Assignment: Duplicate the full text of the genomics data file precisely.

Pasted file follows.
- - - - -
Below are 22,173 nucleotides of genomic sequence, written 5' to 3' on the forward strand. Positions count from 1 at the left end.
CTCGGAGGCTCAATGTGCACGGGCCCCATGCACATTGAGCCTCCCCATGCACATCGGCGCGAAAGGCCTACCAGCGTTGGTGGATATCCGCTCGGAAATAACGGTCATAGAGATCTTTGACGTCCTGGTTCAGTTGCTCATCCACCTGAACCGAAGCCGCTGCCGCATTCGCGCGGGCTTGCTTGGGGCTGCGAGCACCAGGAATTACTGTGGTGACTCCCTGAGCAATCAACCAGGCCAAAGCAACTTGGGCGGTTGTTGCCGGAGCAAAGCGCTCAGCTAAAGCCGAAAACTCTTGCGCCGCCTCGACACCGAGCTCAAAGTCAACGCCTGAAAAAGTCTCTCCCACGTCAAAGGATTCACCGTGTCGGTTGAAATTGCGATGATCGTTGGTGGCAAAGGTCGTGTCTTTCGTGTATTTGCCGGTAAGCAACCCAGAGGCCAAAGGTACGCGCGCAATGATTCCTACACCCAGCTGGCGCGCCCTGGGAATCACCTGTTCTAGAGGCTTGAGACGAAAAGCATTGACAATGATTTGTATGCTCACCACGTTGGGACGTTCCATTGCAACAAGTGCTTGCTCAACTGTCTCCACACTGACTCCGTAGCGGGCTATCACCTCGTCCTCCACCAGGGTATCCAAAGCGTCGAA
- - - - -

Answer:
Below are 22,173 nucleotides of genomic sequence, written 5' to 3' on the forward strand. Positions count from 1 at the left end.
CTCGGAGGCTCAATGTGCACGGGCCCCATGCACATTGAGCCTCCCCATGCACATCGGCGCGAAAGGCCTACCAGCGTTGGTGGATATCCGCTCGGAAATAACGGTCATAGAGATCTTTGACGTCCTGGTTCAGTTGCTCATCCACCTGAACCGAAGCCGCTGCCGCATTCGCGCGGGCTTGCTTGGGGCTGCGAGCACCAGGAATTACTGTGGTGACTCCCTGAGCAATCAACCAGGCCAAAGCAACTTGGGCGGTTGTTGCCGGAGCAAAGCGCTCAGCTAAAGCCGAAAACTCTTGCGCCGCCTCGACACCGAGCTCAAAGTCAACGCCTGAAAAAGTCTCTCCCACGTCAAAGGATTCACCGTGTCGGTTGAAATTGCGATGATCGTTGGTGGCAAAGGTCGTGTCTTTCGTGTATTTGCCGGTAAGCAACCCAGAGGCCAAAGGTACGCGCGCAATGATTCCTACACCCAGCTGGCGCGCCCTGGGAATCACCTGTTCTAGAGGCTTGAGACGAAAAGCATTGACAATGATTTGTATGCTCACCACGTTGGGACGTTCCATTGCAACAAGTGCTTGCTCAACTGTCTCCACACTGACTCCGTAGCGGGCTATCACCTCGTCCTCCACCAGGGTATCCAAAGCGTCGAA